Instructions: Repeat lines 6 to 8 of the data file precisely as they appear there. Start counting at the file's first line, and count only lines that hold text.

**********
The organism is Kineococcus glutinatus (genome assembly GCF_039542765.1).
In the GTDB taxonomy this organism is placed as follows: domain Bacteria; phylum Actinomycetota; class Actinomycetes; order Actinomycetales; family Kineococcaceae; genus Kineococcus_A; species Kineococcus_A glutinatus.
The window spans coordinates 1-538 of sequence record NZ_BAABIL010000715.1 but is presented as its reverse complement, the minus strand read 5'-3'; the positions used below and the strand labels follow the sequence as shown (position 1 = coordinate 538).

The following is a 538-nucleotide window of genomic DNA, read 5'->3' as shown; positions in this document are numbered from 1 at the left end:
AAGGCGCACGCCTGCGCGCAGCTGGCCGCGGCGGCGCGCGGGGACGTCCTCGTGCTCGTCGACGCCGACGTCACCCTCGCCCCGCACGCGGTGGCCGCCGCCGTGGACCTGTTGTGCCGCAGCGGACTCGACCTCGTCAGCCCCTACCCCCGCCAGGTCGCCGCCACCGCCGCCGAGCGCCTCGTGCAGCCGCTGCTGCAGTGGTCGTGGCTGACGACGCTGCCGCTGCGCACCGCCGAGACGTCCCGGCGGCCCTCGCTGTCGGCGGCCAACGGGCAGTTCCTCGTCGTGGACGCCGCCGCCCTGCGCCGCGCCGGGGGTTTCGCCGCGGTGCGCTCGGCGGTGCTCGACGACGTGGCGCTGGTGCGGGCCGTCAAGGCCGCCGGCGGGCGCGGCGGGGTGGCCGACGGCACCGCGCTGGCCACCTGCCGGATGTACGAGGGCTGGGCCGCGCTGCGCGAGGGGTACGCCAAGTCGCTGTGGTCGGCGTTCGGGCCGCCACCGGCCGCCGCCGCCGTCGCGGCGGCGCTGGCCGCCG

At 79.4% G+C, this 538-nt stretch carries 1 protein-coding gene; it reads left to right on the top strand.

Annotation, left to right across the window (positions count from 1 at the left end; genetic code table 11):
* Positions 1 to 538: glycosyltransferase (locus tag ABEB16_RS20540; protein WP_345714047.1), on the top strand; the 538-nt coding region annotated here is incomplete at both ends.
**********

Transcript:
At 79.4% G+C, this 538-nt stretch carries 1 protein-coding gene; it reads left to right on the top strand.

Annotation, left to right across the window (positions count from 1 at the left end; genetic code table 11):
* Positions 1 to 538: glycosyltransferase (locus tag ABEB16_RS20540; protein WP_345714047.1), on the top strand; the 538-nt coding region annotated here is incomplete at both ends.